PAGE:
What would have been needed is not a Synod but a better enforcement of the existing document on that movement; which document had been produced by and under JPII/ Ratzinger.

    Look at it this way. The Synod seems to be carrying forward the very thing to be corrected; meanwhile the means are available already to do the correcting. The reason for the gap between 1995 to the present, is JPII/Benedict.

    ‘ I’m not playing with words. It can happen that we have a synodal assembly without the spirit of synodality. We can and we need to become a more synodal Church, even without having a synod. ‘ – Cardinal Mario Grech

    • Some people involved in the Synod or the “Synod movement” or the “Synod moment” are well aware that what Grech “elaborates” AS “NOT AN AGENDA”, IS ACTUAL PRACTICE IN SOME DIOCESES going on now nearly two and a half decades. I am citing for this purpose CELAM and the Caribbean as examples, where certain connectivities have taken root. So hear what I am saying, it has 2 aspects.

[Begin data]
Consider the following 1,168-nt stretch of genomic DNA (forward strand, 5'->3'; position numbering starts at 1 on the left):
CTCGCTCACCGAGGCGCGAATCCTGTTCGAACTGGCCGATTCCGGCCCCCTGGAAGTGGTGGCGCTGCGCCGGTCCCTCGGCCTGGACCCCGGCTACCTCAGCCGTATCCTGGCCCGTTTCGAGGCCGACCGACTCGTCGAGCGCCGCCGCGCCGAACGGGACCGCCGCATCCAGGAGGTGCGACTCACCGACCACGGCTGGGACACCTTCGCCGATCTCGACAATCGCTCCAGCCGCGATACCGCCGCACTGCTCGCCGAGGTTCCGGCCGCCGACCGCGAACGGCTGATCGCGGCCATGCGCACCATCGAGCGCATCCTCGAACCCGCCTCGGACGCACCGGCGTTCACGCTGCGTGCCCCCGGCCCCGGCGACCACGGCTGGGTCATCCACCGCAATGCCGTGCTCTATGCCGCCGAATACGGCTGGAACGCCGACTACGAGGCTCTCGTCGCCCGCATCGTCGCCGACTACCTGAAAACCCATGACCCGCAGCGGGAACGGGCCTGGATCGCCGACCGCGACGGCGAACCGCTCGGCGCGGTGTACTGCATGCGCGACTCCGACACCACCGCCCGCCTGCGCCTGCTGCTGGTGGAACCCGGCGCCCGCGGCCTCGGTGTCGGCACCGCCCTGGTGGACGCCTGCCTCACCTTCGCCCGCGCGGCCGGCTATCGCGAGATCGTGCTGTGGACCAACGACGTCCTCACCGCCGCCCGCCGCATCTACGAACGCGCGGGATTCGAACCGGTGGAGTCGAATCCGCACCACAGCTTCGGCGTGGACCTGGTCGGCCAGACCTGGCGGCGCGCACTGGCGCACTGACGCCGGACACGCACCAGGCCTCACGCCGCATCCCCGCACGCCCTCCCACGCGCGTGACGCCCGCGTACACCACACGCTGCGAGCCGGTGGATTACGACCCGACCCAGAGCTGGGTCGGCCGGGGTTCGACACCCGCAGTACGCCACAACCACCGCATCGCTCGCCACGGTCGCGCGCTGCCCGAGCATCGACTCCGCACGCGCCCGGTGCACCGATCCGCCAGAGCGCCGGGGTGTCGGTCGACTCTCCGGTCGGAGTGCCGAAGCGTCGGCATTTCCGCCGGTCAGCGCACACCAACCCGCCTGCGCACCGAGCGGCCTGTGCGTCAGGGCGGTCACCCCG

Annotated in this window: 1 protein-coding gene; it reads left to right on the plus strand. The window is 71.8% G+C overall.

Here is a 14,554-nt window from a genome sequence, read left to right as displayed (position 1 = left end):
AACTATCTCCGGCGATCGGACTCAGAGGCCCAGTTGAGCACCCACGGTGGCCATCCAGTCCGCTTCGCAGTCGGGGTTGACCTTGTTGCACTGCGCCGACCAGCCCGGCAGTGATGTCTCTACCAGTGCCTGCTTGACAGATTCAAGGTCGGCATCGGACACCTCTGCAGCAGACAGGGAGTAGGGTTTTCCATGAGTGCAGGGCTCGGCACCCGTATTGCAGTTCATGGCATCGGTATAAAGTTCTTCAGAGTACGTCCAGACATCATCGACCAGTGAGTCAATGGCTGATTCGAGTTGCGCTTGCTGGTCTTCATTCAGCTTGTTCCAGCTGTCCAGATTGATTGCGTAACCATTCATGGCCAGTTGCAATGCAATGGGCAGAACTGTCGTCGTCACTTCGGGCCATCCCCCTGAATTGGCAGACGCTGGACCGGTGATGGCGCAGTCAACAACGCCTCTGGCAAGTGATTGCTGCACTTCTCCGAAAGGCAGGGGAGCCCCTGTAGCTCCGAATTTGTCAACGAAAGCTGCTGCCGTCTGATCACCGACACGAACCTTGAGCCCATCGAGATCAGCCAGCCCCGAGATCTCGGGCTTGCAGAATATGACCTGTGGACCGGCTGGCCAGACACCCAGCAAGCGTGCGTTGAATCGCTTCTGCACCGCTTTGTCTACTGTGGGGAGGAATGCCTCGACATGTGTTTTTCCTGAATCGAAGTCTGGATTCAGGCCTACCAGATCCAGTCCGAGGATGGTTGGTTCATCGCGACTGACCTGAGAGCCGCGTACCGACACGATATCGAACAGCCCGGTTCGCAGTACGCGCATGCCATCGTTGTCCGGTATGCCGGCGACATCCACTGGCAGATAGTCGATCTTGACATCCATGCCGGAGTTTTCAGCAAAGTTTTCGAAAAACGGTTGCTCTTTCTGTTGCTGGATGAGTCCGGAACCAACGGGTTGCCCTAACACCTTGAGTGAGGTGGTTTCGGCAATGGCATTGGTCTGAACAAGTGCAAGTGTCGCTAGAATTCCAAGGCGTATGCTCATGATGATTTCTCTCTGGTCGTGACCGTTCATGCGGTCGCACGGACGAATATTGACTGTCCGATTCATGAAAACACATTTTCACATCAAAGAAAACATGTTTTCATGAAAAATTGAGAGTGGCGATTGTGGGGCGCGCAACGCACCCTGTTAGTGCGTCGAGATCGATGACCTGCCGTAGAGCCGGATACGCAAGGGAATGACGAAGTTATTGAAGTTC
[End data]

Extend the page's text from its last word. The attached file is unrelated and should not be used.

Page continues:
1. It exists but you don’t have an agenda? Why can’t you acknowledge what is going on de facto right now and for a long time and that it has served to worsen diseases?

      2. When it gets declared the “fruit of the Synod” and the “true Church from VATICAN II”, that is “now known for the first time”, you will say that is the Holy Spirit?

  12. As more of a “simpleton” that Cardinal Grech (a charge withheld, above), yours truly looks to historical precedent for a possible definition of “synodality”…

    Behold, in A.D. 1046 the lay Emperor Henry III arranged for a series of synods (!) which then deposed the three contending claimants to the papacy (the Western Schism). Notably, the synods included the Roman people as well as the bishops and abbots and the whole Roman clergy (as now at the lay/clerical Synod on Synodality in October 2023).